Mícheál Ó Súilleabháin put traditional music centre stage

Composer’s legacy will be his enriching and broadening of the study of music

Mícheál  Ó Súilleabháin:  forged an immediately recognisable keyboard style. Photograph: Brenda Fitzsimons / The Irish Times

Mícheál Ó Súilleabháin: forged an immediately recognisable keyboard style. Photograph: Brenda Fitzsimons / The Irish Times

 

The death of Mícheál Ó Súilleabháin has robbed Ireland of a giant figure. Ó Súilleabháin was an empire builder. He was one of those people out of whom ideas tumbled with profusion, a man who seemed to have an interesting response to any and every issue he was presented with.

But his ideas were not just abstract. He turned many of them into achievements, especially in the work he did at the University of Limerick after he was appointed professor of music there in 1994.

All the university said when announcing his appointment was that he would “develop postgraduate programmes in music, including a masters programme in Irish music studies”. What he created was an enduring academic – and physical – monument at the university, the Irish World Academy of Music and Dance, originally called the Irish World Music Centre, which is housed in its own building on the university campus.

As a university academic – he previously worked at University College Cork, where he had also studied under Aloys Fleischmann and Seán Ó Riada – he was well aware of the limited place that traditional music had in third-level education.

Wide vision

His vision was to turn that situation on its head and to put traditional music, in its widest sense, front and centre, and over time draw in other activities that were typically treated as peripheral by universities. That’s what necessitated the change of name to include dance, whose courses now run to ethnochoreology (the study of dance, movement and culture) and co-exist with courses on ritual chant and song, community music and classical string performance.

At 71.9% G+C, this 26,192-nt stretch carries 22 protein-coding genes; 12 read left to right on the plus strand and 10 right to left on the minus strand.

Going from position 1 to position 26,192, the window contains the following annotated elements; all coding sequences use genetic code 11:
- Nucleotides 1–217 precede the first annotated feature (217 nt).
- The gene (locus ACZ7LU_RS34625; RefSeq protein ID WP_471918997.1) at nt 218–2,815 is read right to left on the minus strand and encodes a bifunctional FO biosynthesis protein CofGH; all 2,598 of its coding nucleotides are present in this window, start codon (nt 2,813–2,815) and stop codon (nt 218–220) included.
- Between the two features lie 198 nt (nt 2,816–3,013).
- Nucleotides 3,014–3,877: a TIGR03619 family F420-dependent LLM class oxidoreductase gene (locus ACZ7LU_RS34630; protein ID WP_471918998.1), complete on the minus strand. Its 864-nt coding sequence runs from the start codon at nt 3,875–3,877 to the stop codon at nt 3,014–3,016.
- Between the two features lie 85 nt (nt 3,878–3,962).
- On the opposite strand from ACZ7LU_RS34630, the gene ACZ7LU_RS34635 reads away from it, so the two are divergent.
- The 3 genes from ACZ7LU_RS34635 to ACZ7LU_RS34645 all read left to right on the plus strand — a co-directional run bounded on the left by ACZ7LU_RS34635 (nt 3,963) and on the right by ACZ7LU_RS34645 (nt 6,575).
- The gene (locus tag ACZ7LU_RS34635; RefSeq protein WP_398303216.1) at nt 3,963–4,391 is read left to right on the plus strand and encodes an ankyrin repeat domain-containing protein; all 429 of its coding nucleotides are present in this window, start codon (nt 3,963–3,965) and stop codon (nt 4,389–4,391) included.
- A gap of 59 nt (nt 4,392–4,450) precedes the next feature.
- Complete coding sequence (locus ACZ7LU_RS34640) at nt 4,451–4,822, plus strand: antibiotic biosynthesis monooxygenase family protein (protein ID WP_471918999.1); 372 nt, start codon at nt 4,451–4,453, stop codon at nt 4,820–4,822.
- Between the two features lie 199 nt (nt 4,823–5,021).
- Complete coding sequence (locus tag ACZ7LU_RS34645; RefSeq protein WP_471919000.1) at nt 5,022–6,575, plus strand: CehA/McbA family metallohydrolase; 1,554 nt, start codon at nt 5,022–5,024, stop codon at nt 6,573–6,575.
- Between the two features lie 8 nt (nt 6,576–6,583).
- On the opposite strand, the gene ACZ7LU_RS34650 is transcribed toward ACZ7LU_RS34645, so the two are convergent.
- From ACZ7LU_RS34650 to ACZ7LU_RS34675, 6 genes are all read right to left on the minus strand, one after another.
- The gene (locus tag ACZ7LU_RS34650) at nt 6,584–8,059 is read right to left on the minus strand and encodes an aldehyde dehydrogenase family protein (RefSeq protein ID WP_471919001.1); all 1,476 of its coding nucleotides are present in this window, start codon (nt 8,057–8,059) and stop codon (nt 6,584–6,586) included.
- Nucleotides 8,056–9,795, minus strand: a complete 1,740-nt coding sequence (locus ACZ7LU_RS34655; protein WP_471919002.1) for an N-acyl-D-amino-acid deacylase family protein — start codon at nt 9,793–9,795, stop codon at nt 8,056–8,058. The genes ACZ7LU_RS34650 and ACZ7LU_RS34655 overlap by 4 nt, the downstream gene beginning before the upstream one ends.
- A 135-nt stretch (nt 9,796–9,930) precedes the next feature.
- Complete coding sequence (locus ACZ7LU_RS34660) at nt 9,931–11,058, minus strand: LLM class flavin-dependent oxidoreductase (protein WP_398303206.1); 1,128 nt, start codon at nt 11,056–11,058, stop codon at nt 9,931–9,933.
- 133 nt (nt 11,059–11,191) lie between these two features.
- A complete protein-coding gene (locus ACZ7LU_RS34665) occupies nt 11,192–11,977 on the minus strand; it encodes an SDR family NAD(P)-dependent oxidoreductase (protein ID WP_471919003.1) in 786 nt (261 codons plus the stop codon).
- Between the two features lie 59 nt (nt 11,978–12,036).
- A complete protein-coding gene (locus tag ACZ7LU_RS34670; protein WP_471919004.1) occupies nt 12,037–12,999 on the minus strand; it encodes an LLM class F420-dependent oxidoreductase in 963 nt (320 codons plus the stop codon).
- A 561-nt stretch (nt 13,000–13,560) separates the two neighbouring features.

That vision has enabled a host of individuals to go out into the world academically qualified in areas where no such qualifications existed before Ó Súilleabháin brought them into being.

The classical component at UL is limited, but Ó Súilleabháin was instrumental in 1995 in securing the relocation of the Irish Chamber Orchestra from Dublin, where it had been a freelance operation, to Limerick, where it first put its players on annual contracts. The orchestra’s presence – now also in its own building on the campus – has been key to the classical performance degrees at UL.

Exploration

Ó Súilleabháin was one of the shrewdest of operators and most perceptive observers in Irish cultural politics. I remember calling him 20 years ago to tell him about the Sligo residency of the Vogler String Quartet. He was delighted and interpreted it as a major landmark through which a public authority in Ireland was taking ownership of classical music in a new way. In a flash he moved from the news event to the significant issue that was involved.

That ability to draw connections was reflected in most of his own music. He took elements from his classical training to bear on the world of traditional music and forged an immediately recognisable keyboard style that has been credited with repositioning the piano at the heart of Irish traditional music.

A key influence on his work was the ethnomusicologist and social anthropologist John Blacking, with whom he studied in Belfast. In the introduction to his most famous book, How Musical is Man?, Blacking wrote: “This is not a scholarly study of human musicality, so much as an attempt to reconcile my experiences of music making in different cultures... my conclusions and suggestions are exploratory”. Musicality, music making and exploration were at the heart of everything Ó Súilleabháin did. 

The Irish Times Logo
Commenting on The Irish Times has changed. To comment you must now be an Irish Times subscriber.
SUBSCRIBE
GO BACK
Error Image
The account details entered are not currently associated with an Irish Times subscription. Please subscribe to sign in to comment.
Comment Sign In

Forgot password?
The Irish Times Logo
Thank you
You should receive instructions for resetting your password. When you have reset your password, you can Sign In.
The Irish Times Logo
Please choose a screen name. This name will appear beside any comments you post. Your screen name should follow the standards set out in our community standards.
Screen Name Selection

Hello

Please choose a screen name. This name will appear beside any comments you post. Your screen name should follow the standards set out in our community standards.

The Irish Times Logo
Commenting on The Irish Times has changed. To comment you must now be an Irish Times subscriber.
SUBSCRIBE
Forgot Password
Please enter your email address so we can send you a link to reset your password.

Sign In

Your Comments
We reserve the right to remove any content at any time from this Community, including without limitation if it violates the Community Standards. We ask that you report content that you in good faith believe violates the above rules by clicking the Flag link next to the offending comment or by filling out this form. New comments are only accepted for 3 days from the date of publication.